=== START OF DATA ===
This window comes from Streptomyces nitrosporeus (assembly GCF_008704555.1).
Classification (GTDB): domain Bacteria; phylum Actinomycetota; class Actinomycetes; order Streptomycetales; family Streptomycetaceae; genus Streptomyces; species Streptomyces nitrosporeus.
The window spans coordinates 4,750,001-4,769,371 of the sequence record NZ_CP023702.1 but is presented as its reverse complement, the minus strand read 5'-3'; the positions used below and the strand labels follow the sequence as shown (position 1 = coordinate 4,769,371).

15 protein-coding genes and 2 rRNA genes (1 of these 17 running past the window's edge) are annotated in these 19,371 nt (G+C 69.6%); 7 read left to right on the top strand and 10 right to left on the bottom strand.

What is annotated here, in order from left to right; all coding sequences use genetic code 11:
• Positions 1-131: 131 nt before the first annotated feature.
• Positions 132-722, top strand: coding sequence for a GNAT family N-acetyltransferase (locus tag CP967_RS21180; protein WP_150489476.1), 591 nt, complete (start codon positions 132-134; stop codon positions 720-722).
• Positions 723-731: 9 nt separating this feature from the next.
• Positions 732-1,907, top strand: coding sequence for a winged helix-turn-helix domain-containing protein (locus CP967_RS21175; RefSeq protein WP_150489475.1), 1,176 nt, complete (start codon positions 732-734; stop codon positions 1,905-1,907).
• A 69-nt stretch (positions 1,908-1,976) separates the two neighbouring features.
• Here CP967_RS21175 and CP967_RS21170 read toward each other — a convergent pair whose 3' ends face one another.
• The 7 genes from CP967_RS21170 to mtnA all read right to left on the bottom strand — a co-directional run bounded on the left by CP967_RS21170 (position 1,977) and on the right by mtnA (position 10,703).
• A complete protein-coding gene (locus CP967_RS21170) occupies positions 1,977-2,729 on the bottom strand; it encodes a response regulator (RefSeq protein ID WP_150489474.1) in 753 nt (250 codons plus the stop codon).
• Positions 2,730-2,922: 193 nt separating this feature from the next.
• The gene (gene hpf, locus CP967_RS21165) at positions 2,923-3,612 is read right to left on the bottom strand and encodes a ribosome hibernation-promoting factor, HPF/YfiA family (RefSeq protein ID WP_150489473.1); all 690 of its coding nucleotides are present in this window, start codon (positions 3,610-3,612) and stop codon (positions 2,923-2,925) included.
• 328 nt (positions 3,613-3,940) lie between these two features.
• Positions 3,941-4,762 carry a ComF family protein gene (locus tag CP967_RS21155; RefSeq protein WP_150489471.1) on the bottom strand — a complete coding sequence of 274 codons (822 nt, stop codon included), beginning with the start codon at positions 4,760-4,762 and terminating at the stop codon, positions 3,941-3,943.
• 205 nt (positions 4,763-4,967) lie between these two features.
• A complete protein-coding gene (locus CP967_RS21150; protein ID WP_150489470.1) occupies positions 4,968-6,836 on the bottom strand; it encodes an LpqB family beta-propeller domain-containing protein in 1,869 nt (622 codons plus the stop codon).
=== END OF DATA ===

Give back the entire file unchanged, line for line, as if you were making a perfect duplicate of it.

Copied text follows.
This window comes from Streptomyces nitrosporeus (assembly GCF_008704555.1).
Classification (GTDB): domain Bacteria; phylum Actinomycetota; class Actinomycetes; order Streptomycetales; family Streptomycetaceae; genus Streptomyces; species Streptomyces nitrosporeus.
The window spans coordinates 4,750,001-4,769,371 of the sequence record NZ_CP023702.1 but is presented as its reverse complement, the minus strand read 5'-3'; the positions used below and the strand labels follow the sequence as shown (position 1 = coordinate 4,769,371).

15 protein-coding genes and 2 rRNA genes (1 of these 17 running past the window's edge) are annotated in these 19,371 nt (G+C 69.6%); 7 read left to right on the top strand and 10 right to left on the bottom strand.

What is annotated here, in order from left to right; all coding sequences use genetic code 11:
• Positions 1-131: 131 nt before the first annotated feature.
• Positions 132-722, top strand: coding sequence for a GNAT family N-acetyltransferase (locus tag CP967_RS21180; protein WP_150489476.1), 591 nt, complete (start codon positions 132-134; stop codon positions 720-722).
• Positions 723-731: 9 nt separating this feature from the next.
• Positions 732-1,907, top strand: coding sequence for a winged helix-turn-helix domain-containing protein (locus CP967_RS21175; RefSeq protein WP_150489475.1), 1,176 nt, complete (start codon positions 732-734; stop codon positions 1,905-1,907).
• A 69-nt stretch (positions 1,908-1,976) separates the two neighbouring features.
• Here CP967_RS21175 and CP967_RS21170 read toward each other — a convergent pair whose 3' ends face one another.
• The 7 genes from CP967_RS21170 to mtnA all read right to left on the bottom strand — a co-directional run bounded on the left by CP967_RS21170 (position 1,977) and on the right by mtnA (position 10,703).
• A complete protein-coding gene (locus CP967_RS21170) occupies positions 1,977-2,729 on the bottom strand; it encodes a response regulator (RefSeq protein ID WP_150489474.1) in 753 nt (250 codons plus the stop codon).
• Positions 2,730-2,922: 193 nt separating this feature from the next.
• The gene (gene hpf, locus CP967_RS21165) at positions 2,923-3,612 is read right to left on the bottom strand and encodes a ribosome hibernation-promoting factor, HPF/YfiA family (RefSeq protein ID WP_150489473.1); all 690 of its coding nucleotides are present in this window, start codon (positions 3,610-3,612) and stop codon (positions 2,923-2,925) included.
• 328 nt (positions 3,613-3,940) lie between these two features.
• Positions 3,941-4,762 carry a ComF family protein gene (locus tag CP967_RS21155; RefSeq protein WP_150489471.1) on the bottom strand — a complete coding sequence of 274 codons (822 nt, stop codon included), beginning with the start codon at positions 4,760-4,762 and terminating at the stop codon, positions 3,941-3,943.
• 205 nt (positions 4,763-4,967) lie between these two features.
• A complete protein-coding gene (locus CP967_RS21150; protein ID WP_150489470.1) occupies positions 4,968-6,836 on the bottom strand; it encodes an LpqB family beta-propeller domain-containing protein in 1,869 nt (622 codons plus the stop codon).